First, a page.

CIA Officer Charged With Leaking Classified Information | WAMU 88.5 - American University Radio

WAMU 88.5 : News

Filed Under:

CIA Officer Charged With Leaking Classified Information

Play associated audio

A former CIA officer who told reporters he participated in the interrogation of terrorist Abu Zubaydah has been charged with leaking classified secrets about CIA operatives and other information to reporters.

John Kiriakou, 47, of Arlington stands accused of violating the Intelligence Identities Protection Act and the Espionage Act. He made his initial appearance in federal court in Alexandria this afternoon, where he was released on a $250,000 bond, but was also told to surrender his passport and limit his travel to the Washington metropolitan area.

Prosecutors launched the investigation after defense lawyers for Guantanamo detainees filed a classified legal brief in 2009 that included details that had never been provided by the government. Authorities concluded that Kiriakou had leaked the information to reporters, and that reporters had provided the information to the defense.

The charges also state that Kiriakou leaked information about the identity of another CIA officer who participated in Zubaydah's interrogation.

NPR

For More Local Turkeys To Hit Holiday Tables, You Need An Abattoir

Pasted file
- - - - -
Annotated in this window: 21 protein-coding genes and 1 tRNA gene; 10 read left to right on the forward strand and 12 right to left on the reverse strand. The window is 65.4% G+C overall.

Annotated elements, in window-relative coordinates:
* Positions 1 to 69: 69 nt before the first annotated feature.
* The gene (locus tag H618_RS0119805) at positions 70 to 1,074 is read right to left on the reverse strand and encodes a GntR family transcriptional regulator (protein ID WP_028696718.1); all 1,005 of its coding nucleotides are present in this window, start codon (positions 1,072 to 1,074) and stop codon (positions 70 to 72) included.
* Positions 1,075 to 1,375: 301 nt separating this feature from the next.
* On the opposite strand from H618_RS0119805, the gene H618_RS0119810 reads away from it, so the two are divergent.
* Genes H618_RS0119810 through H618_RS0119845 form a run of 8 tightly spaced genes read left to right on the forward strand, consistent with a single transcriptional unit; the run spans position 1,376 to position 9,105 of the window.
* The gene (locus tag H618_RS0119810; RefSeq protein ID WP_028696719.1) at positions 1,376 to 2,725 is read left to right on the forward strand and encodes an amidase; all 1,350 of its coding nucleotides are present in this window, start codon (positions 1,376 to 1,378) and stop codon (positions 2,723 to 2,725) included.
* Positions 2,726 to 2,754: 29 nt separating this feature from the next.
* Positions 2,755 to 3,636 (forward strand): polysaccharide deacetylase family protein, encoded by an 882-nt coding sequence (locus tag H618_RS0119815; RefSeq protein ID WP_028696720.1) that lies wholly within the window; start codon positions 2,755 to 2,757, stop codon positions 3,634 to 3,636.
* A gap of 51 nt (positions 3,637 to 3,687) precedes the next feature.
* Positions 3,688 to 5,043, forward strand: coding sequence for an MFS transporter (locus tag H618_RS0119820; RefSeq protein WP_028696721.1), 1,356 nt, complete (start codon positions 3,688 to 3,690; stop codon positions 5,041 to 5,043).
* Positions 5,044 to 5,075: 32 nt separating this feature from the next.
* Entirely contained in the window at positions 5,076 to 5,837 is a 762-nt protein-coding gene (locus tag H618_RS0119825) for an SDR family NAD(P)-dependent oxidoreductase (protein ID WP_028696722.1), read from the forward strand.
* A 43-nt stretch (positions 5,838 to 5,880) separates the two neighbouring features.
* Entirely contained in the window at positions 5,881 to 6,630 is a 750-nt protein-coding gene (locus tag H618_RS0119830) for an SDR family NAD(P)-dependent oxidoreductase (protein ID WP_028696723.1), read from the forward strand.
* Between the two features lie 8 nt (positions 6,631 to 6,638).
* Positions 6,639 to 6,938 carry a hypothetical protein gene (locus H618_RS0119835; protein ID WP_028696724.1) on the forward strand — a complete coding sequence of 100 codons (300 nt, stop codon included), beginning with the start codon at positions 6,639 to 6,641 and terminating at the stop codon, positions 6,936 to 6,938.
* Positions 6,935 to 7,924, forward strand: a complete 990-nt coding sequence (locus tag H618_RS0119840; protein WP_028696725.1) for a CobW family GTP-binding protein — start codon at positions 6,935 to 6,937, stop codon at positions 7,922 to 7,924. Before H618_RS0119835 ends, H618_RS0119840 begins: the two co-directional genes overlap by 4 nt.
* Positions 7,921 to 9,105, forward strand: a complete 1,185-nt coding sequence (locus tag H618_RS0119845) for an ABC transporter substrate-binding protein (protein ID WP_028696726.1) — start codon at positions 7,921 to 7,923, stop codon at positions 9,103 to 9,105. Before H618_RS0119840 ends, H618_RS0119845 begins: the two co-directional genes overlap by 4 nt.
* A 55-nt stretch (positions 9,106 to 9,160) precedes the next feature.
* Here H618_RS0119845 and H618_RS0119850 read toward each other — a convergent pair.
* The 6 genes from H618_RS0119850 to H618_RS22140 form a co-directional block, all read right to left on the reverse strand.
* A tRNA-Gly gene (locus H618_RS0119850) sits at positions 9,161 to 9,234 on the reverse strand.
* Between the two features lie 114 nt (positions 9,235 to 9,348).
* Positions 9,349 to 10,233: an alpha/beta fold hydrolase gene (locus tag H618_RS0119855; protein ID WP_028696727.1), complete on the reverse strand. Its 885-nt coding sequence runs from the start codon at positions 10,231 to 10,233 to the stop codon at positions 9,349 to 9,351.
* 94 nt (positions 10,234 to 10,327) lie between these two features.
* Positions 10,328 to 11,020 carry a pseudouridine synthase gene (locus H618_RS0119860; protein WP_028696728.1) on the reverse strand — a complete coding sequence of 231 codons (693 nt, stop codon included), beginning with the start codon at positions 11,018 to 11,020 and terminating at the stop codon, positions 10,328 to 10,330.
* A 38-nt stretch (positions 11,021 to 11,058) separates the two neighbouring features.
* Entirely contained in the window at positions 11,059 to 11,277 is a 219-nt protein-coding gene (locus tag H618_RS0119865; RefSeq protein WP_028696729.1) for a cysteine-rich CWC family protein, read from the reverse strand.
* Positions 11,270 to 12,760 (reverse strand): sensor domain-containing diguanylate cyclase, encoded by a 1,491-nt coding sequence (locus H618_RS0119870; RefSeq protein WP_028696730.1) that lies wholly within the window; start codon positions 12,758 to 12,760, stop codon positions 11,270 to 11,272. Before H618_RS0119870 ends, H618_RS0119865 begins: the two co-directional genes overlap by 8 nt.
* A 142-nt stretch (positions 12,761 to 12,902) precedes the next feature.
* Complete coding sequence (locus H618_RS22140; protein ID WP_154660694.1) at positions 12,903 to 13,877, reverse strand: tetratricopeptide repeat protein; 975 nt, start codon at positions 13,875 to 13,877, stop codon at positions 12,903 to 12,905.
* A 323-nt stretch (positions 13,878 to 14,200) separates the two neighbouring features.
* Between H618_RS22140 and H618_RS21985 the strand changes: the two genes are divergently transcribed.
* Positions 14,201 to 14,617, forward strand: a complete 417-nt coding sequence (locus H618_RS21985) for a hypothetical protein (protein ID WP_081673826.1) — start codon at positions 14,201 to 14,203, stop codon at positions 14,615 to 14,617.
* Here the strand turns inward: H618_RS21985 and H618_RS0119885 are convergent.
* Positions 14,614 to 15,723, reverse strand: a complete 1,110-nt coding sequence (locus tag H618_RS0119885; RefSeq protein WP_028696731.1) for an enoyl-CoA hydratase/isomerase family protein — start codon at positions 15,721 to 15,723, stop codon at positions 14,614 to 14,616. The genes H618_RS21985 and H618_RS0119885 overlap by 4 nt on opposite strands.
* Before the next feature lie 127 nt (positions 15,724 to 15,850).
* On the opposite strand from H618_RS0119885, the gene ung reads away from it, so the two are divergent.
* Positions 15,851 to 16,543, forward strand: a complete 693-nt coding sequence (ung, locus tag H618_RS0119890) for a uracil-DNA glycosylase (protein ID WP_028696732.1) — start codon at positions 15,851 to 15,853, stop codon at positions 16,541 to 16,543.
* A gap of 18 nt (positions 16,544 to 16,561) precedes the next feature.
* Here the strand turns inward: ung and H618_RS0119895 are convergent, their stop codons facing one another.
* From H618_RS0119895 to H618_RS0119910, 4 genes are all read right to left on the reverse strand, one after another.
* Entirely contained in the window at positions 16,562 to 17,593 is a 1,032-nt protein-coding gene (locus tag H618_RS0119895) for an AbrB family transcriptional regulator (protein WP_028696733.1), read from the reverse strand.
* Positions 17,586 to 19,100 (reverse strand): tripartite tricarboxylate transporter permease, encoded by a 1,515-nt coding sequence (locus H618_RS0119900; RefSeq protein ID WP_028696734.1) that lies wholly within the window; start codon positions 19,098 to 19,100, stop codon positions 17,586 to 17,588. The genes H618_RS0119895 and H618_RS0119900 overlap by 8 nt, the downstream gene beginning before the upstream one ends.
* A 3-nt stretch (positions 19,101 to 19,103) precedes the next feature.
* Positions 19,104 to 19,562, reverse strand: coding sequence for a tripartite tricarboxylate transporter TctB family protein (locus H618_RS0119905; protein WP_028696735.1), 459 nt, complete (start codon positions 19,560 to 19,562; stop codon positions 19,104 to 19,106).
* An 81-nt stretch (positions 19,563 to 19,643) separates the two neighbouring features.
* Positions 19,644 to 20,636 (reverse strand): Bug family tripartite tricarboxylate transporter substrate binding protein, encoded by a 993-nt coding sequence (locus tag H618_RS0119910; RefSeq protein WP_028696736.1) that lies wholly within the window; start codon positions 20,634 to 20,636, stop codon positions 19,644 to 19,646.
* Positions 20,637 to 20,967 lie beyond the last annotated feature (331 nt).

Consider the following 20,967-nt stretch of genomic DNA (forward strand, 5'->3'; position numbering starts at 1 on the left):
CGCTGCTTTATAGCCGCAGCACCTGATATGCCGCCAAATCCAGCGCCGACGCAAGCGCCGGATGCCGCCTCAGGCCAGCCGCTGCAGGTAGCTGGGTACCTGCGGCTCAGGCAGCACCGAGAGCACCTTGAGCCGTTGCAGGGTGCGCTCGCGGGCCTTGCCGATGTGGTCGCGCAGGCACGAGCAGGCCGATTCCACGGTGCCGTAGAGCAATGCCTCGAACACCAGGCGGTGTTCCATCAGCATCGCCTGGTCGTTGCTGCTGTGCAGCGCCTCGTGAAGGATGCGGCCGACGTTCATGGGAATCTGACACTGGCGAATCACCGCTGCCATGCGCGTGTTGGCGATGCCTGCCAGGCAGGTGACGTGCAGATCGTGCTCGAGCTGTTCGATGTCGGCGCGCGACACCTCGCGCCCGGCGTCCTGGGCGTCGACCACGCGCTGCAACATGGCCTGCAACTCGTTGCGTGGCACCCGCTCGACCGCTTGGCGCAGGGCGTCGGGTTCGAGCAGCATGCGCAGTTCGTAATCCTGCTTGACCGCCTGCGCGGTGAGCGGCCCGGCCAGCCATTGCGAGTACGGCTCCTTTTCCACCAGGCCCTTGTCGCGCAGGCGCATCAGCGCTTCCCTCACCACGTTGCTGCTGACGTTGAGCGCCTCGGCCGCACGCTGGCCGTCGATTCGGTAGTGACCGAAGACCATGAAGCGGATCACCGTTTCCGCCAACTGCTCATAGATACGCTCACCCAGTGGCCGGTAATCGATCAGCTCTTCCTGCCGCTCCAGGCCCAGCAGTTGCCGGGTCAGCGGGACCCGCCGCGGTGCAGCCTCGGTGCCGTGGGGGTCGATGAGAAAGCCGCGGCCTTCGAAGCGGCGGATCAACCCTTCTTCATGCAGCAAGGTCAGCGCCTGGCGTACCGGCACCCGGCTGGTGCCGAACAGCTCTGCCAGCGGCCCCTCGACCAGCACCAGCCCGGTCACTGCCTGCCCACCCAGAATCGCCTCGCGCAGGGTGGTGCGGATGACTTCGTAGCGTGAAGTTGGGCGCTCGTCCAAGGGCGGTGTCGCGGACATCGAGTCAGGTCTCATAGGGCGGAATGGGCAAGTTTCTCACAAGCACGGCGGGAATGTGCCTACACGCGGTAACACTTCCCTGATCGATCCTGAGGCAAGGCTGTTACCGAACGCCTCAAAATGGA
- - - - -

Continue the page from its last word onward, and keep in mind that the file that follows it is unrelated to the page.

Demand for locally raised birds is growing faster than small farms can keep pace with. One New England farmer is making a bold move to get more gobblers to the table.
NPR

For More Local Turkeys To Hit Holiday Tables, You Need An Abattoir

Demand for locally raised birds is growing faster than small farms can keep pace with. One New England farmer is making a bold move to get more gobblers to the table.
NPR

Obama: 'No Sympathy' For Those Destroying Ferguson

Saying he understands the frustrations of people who feel they're not treated fairly under the law, President Obama also said, "I have no sympathy at all for destroying your own communities."
NPR

Is Digital Learning More Cost-Effective? Maybe Not

Digital learning initiatives are spreading to schools across the country, but new research raises doubts about how well they work.

Leave a Comment

Help keep the conversation civil. Please refer to our Terms of Use and Code of Conduct before posting your comments.